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Patent office seeks to go paperless by 2004

By Todd R. Weiss
June 3, 2002 12:00 PM ET

Computerworld - Start-to-finish electronic-filing capabilities are slated to come to the U.S. Patent and Trademark Office by 2004, as the agency works to reduce the time it takes to review patent and trademark applications.
The coming changes were outlined today by James Rogan, the agency's undersecretary for intellectual property, in a teleconference about how the office will restructure to deal with an increasing number of applications each year. The modernization is part of the office's 21st Century Strategic Plan, which aims to make the office more efficient and responsive.
The agency hopes to save as much as $500 million in costs by going to an all-electronic filing process, Rogan said.
Today, patent applications wait an average of about two years before they are decided, Rogan said, and the delay soon could balloon to three years. This year, some 340,000 applications are expected to be filed, joining a backlog of 408,000 applications that await the agency's 3,400 application examiners. Rogan said he hopes to reduce the patent review process to an average of 18 months and trademarks to an average of 12 months by changing how the agency accepts, reviews and decides upon applications.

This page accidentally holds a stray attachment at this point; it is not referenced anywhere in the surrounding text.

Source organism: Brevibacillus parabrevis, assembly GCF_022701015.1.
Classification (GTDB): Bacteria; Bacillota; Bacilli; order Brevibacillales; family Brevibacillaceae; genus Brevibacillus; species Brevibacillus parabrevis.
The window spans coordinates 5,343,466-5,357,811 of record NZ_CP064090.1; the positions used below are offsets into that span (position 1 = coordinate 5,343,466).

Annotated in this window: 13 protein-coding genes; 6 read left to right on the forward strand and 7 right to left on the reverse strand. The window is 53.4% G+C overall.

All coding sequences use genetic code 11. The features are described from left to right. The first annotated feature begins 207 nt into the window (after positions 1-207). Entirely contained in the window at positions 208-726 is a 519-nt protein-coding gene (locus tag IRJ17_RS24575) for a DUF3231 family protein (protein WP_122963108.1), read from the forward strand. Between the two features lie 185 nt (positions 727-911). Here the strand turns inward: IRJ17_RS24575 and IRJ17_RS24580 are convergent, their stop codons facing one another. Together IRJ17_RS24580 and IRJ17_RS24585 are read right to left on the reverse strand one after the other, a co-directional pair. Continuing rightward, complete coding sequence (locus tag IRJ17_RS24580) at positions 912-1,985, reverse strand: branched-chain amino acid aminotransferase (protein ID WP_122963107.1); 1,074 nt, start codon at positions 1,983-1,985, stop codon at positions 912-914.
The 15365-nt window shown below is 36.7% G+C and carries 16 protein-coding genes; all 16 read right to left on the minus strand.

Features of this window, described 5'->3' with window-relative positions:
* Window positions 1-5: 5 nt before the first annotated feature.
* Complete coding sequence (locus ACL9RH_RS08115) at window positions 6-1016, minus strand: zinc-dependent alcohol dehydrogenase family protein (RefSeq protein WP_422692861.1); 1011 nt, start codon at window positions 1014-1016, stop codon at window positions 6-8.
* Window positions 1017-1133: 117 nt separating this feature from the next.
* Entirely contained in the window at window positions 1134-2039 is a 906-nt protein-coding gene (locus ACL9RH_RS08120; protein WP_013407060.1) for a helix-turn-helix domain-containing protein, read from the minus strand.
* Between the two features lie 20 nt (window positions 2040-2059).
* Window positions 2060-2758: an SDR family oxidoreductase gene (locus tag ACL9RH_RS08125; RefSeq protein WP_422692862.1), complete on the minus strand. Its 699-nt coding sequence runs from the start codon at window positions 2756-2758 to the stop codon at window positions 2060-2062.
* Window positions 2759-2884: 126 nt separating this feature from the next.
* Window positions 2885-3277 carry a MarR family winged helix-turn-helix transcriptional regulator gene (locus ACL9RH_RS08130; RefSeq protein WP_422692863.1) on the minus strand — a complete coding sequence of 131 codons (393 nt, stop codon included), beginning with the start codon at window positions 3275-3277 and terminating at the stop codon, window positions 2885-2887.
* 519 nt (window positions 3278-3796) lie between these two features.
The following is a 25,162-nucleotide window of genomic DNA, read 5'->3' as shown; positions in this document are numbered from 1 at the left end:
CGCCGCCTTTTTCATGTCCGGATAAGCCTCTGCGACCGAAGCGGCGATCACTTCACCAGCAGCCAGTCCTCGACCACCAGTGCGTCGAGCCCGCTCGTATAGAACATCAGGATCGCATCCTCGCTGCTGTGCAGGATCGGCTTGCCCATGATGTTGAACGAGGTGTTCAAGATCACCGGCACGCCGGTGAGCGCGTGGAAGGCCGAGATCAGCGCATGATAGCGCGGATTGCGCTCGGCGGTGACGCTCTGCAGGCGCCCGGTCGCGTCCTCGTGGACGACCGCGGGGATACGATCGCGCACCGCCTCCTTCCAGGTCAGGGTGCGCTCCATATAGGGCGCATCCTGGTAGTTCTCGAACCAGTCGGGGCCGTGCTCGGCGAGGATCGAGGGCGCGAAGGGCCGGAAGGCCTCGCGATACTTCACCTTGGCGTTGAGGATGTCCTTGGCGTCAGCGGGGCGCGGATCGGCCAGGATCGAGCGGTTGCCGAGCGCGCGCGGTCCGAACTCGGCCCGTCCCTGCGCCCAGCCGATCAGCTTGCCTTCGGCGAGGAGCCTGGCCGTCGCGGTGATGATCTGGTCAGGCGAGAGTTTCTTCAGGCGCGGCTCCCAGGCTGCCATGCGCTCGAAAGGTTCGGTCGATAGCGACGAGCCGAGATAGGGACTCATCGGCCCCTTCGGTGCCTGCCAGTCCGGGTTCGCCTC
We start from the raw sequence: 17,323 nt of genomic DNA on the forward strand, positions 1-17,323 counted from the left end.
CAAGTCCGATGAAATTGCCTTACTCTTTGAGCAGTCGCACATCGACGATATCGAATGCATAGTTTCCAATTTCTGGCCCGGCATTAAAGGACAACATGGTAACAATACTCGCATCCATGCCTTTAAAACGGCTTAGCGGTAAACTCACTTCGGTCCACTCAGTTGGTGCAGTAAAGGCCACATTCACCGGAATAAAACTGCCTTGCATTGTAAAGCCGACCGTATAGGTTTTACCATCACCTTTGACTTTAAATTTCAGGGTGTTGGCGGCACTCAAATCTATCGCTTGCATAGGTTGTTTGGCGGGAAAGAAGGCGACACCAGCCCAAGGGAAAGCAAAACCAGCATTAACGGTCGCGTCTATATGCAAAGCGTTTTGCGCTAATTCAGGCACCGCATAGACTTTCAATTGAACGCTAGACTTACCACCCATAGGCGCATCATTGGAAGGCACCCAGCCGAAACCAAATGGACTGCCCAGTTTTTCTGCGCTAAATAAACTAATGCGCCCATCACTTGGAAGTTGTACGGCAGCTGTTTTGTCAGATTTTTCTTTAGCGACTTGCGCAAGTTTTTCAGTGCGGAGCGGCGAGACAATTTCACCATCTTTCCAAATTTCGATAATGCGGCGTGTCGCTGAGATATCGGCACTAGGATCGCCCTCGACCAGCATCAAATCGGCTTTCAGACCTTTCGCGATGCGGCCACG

"This will be accomplished through a radical redesign of the entire patent search and examination system based upon four examination tracks, greater reliance on commercial service providers and variable, incentive-driven fees," he said in a statement. "Electronic end-to-end processing of both patents and trademarks is the centerpiece of our business model."
Currently, some applications can be filed electronically with the agency, but there are still many applications that come in on paper.
Brigid Quinn, a spokeswoman for the Washington-based Patent and Trademark Office, said the department is looking to improve application procedures and speed the review process.
More details are expected to be released within two weeks, she said, including the technologies to be used and possibly which vendors will be brought in for the project.
The streamlining processes is scheduled to be in place by Oct. 1, 2003, for trademarks applications and by Oct. 1, 2004, for patent applications.
Len Rubin, an intellectual property attorney at Gordon & Glickson LLC in Chicago, said the continuing modernization of the patent and trademark application processes is welcome and follows the agency's slow but sure progress in going paperless over the past few years, especially in the world of trademark applications. "What's new about this is that they are going to bring patent applications in line as well," Rubin said. "They are so far along as far as the trademark filings are concerned that it seems to me to bea realistic timeline."

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